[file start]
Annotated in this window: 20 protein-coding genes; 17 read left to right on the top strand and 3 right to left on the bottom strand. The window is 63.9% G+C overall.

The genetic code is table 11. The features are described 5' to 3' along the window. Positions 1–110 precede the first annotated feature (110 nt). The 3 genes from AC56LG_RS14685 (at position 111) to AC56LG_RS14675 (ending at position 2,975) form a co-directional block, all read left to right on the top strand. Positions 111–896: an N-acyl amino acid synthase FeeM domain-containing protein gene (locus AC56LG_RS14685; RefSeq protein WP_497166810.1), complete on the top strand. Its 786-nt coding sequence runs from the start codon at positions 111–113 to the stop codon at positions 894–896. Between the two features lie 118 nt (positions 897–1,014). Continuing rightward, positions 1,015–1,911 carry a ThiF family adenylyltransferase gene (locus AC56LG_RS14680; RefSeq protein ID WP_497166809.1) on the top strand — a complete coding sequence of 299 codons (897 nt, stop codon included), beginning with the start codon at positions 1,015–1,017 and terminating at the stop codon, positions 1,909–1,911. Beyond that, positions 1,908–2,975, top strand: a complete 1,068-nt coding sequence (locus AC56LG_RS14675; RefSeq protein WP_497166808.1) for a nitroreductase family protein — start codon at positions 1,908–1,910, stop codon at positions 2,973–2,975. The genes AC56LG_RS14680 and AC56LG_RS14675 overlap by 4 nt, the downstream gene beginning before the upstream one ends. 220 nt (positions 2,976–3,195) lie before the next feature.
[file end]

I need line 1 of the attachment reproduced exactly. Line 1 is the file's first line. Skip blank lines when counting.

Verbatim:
Annotated in this window: 20 protein-coding genes; 17 read left to right on the top strand and 3 right to left on the bottom strand. The window is 63.9% G+C overall.